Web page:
NASA Logo, National Aeronautics and Space Administration
NASA Space Science Data Coordinated Archive Header

Voyager 2



Voyager 2 was one of a pair of spacecraft launched to explore the planets of the outer solar system and the interplanetary environment. Each Voyager had as its major objectives at each planet to: (1) investigate the circulation, dynamics, structure, and composition of the planet's atmosphere; (2) characterize the morphology, geology, and physical state of the satellites of the planet; (3) provide improved values for the mass, size, and shape of the planet, its satellites, and any rings; and, (4) determine the magnetic field structure and characterize the composition and distribution of energetic trapped particles and plasma therein.

Spacecraft and Subsystems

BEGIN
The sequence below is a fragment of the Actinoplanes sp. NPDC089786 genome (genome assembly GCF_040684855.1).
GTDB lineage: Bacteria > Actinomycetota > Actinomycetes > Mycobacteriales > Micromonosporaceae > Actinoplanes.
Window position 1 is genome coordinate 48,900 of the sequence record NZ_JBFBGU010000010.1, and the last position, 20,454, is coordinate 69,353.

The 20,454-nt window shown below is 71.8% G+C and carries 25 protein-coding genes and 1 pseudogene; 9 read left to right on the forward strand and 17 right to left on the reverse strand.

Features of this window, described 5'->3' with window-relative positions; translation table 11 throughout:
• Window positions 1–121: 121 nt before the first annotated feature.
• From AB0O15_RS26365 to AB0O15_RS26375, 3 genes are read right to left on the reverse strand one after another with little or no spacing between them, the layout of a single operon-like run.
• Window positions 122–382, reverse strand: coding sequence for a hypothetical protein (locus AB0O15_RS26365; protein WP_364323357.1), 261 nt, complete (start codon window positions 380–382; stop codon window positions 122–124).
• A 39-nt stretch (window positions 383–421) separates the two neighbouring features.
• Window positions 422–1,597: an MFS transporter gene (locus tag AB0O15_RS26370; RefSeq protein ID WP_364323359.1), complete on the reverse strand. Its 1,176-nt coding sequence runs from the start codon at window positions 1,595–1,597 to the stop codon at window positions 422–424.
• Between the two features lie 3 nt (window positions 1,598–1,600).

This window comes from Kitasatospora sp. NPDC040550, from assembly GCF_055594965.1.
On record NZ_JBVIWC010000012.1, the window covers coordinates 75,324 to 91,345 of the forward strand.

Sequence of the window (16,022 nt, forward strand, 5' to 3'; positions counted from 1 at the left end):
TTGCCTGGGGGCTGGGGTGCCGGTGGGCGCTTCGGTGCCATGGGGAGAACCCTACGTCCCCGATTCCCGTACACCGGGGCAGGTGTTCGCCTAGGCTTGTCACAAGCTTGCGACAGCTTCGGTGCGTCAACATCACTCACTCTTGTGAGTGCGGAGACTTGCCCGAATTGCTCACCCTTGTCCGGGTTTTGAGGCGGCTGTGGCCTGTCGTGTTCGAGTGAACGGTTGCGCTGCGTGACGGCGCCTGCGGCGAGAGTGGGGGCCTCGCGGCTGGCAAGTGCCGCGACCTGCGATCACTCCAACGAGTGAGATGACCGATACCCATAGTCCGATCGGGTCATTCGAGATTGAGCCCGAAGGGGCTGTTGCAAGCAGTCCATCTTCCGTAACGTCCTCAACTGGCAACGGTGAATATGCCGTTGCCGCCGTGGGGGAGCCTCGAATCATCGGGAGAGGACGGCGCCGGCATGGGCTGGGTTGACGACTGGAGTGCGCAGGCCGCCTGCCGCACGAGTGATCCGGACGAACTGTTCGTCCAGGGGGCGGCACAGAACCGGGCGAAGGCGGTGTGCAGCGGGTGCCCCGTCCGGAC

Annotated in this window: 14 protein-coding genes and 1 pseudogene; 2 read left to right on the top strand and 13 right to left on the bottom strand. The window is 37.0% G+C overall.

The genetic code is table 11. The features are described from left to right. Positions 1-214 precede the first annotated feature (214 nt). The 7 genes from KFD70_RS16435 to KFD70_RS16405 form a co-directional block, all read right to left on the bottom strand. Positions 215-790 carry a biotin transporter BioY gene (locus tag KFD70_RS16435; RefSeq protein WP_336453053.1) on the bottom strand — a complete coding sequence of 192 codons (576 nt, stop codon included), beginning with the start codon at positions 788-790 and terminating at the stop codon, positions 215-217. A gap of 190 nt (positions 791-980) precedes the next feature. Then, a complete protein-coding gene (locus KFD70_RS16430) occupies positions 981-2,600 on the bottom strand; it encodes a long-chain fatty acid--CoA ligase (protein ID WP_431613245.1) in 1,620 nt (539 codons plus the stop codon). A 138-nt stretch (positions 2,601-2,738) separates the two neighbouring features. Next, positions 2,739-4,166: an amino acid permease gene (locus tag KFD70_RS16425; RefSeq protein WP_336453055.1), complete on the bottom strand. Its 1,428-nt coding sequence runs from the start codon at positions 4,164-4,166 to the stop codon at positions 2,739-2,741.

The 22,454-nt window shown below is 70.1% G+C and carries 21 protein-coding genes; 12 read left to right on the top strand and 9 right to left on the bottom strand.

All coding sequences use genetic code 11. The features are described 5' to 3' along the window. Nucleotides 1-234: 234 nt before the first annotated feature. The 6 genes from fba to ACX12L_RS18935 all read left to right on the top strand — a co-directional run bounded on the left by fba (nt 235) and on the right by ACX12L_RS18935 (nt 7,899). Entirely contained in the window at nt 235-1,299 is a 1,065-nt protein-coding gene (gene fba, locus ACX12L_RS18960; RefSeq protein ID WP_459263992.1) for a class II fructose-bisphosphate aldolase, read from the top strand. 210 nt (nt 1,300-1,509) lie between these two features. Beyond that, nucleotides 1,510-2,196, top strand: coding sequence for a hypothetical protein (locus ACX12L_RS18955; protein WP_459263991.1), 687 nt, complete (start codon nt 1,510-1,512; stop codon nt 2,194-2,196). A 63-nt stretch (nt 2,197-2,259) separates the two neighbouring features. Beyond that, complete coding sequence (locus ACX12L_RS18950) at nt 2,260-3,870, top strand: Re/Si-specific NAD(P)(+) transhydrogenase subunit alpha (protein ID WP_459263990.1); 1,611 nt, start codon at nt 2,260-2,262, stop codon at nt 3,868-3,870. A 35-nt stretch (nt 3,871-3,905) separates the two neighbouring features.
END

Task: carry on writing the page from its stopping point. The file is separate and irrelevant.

Each Voyager consisted of a decahedral bus, 47 cm in height and 1.78 m across from flat to flat. A 3.66 m diameter parabolic high-gain antenna was mounted on top of the bus. The major portion of the science instruments were mounted on a science boom extending out some 2.5 m from the spacecraft. At the end of the science boom was a steerable scan platform on which were mounted the imaging and spectroscopic remote sensing instruments. Also mounted at various distances along the science boom were the plasma and charged particle detectors. The magnetometers were located along a separate boom extending 13 m on the side opposite the science boom. A third boom, extending down and away from the science instruments, held the spacecraft's radioisotope thermoelectric generators (RTGs). Two 10 m whip antennas (used for the plasma wave and planetary radio astronomy investigations) also extended from the spacecraft, each perpendicular to the other. The spacecraft was three-axis spin stabilized to enable long integration times and selective viewing for the instruments mounted on the scan platform.